- Sports/Recreation Athletes – both professional and recreational – can experience a head injury during practice or a game. Football players especially are at risk.
Leading causes of nTBI include:
- Electric Shock An electric shock to the brain can cause neurological consequences such as memory loss, depression, and long-term damage to the nerves in the brain. Employees who work with machinery can be at risk for electric shock at work.
- Infectious Disease Some infectious diseases can cause an nTBI in hours. Diseases such as septicemia, a blood infection, can lead to septic shock. This results in a drop in blood pressure and can affect the blood supply to the brain.
- Toxic Exposure Exposure to toxic chemicals is one of the most common causes of ABIs. Chemicals such as lead, pesticides, herbicides, can cause an ABI, and repeated exposure can even lead to death.
- Stroke When someone experiences a stroke, the oxygen supply to the brain is compromised. This can lead to an ABI which can either be short-term if the stroke was mild or can result in a life-long injury.
What to Do If You Suffer a Brain Injury
Head trauma and brain injuries can be catastrophic for victims. They often cause immense physical, psychological, and financial tolls not only for the victim, but also for their family members. Brain injury victims can face long-term medical treatments and the need for costly continuing care. You may be out of work for weeks or months or may not even return to work at all.
If you’ve suffered a brain injury, it’s important to put your health and livelihood first, and follow these key steps:
- Seek Medical Treatment With any head injury, it’s critical to seek medical attention as soon as possible. When the brain is injured, it can lead to headaches, confusion, memory problems, and other health conditions. Having your injury diagnosed by a professional is the first step in recovery.
- If Injured at Work, Inform Your Employer TBIs are one of the most common – and costly – occupational injuries. If you are the victim of a head or brain injury at work, inform your employer immediately to start the workers’ compensation process.
- Keep Detailed Notes In workers’ compensation and personal injury cases, it’s important to have detailed notes to help build your case for maximum compensation. Because brain injuries can cause issues with memory and cognition, have a friend or family member attend doctor’s appointments with you and help you document your treatment and recovery.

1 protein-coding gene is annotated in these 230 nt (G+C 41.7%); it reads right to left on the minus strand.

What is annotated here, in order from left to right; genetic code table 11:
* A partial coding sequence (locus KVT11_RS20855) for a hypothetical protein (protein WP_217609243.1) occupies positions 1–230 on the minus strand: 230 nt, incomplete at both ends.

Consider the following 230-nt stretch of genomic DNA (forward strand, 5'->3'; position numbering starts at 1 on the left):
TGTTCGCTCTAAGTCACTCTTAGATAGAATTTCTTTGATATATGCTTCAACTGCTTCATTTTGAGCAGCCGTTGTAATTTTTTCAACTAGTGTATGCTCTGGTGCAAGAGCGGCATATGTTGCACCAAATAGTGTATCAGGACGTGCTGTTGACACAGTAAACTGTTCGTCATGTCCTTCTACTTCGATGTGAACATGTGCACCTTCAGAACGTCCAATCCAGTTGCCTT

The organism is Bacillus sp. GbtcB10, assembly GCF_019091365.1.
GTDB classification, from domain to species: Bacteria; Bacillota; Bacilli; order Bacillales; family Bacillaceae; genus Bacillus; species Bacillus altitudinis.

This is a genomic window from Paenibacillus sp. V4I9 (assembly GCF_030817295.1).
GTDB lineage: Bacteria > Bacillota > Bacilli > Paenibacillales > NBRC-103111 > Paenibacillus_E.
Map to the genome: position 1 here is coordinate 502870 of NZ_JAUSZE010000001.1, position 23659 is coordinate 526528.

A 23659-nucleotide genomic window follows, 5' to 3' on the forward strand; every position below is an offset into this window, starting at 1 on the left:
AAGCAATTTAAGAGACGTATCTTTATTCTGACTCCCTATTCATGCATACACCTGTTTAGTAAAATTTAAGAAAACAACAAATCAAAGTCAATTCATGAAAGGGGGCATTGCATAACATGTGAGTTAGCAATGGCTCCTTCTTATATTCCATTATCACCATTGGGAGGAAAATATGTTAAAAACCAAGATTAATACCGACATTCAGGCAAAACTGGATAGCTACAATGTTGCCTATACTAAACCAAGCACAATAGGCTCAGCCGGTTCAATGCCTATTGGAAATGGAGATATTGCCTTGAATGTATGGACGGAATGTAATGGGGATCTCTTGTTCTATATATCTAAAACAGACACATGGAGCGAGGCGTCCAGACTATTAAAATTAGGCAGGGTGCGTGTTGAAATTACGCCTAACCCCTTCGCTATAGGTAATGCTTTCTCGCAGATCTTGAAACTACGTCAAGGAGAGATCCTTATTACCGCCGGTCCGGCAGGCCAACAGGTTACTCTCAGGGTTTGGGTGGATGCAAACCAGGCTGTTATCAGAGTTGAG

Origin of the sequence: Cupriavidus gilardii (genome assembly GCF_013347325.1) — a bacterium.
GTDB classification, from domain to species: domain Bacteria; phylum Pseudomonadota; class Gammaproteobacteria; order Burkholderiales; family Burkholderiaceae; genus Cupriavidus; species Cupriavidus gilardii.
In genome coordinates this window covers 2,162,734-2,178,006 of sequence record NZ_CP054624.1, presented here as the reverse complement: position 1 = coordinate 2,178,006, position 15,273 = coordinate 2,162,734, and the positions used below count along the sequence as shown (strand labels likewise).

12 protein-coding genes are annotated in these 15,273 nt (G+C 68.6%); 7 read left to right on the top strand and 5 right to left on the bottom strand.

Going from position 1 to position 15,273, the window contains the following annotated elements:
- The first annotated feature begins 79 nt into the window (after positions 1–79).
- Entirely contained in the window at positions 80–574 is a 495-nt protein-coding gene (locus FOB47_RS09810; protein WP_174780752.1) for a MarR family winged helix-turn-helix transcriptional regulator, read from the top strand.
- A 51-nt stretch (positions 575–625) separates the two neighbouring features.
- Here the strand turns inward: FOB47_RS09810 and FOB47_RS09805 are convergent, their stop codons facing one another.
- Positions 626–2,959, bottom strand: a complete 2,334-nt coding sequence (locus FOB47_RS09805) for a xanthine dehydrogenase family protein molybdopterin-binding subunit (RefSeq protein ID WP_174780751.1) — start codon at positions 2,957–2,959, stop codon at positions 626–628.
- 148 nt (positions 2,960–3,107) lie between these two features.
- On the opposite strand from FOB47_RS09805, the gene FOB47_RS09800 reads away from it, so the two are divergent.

- Consult with an Attorney If you or someone you love suffers a brain injury due to negligence or on the job, you may need the help of a personal injury or workers’ compensation attorney to get you the compensation you deserve.
Remember – if you are injured because of the negligence of someone else, the insurance company will want to settle your case as quickly as possible. Do not accept a lowball offer from the insurance company before talking to an attorney. Medical bills, lost wages, and loss of future employment can add up quickly and you deserve compensation to help you adjust after your brain injury.
Your Workers’ Compensation and Personal Injury Law Firm
At Dale E. Anstine Personal Injury Law Firm, we have been fighting for the rights of the injured in York, Pa., Hanover, Pa. and Central Pennsylvania for decades. We know how to navigate the legal system for a brain injury victim and will be your advocate while you are focused on recovery!
We’ve seen how traumatic and life-altering a brain injury can be for the victim and their family. Our team of experienced and compassionate lawyers is ready to help you fight for your rights. We always offer no-obligation free consultations and never charge a fee unless we win your case. Don’t hesitate to contact us for a free evaluation of your brain injury case.